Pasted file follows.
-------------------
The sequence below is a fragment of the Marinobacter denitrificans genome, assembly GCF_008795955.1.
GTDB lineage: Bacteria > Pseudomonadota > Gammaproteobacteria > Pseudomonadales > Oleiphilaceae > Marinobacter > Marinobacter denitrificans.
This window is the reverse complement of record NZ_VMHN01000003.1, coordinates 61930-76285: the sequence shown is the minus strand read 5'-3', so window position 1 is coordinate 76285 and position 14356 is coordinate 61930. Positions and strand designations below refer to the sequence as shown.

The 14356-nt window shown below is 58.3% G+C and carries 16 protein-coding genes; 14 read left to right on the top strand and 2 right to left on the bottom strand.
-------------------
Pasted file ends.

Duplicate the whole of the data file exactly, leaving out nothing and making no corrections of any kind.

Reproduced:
The sequence below is a fragment of the Marinobacter denitrificans genome, assembly GCF_008795955.1.
GTDB lineage: Bacteria > Pseudomonadota > Gammaproteobacteria > Pseudomonadales > Oleiphilaceae > Marinobacter > Marinobacter denitrificans.
This window is the reverse complement of record NZ_VMHN01000003.1, coordinates 61930-76285: the sequence shown is the minus strand read 5'-3', so window position 1 is coordinate 76285 and position 14356 is coordinate 61930. Positions and strand designations below refer to the sequence as shown.

The 14356-nt window shown below is 58.3% G+C and carries 16 protein-coding genes; 14 read left to right on the top strand and 2 right to left on the bottom strand.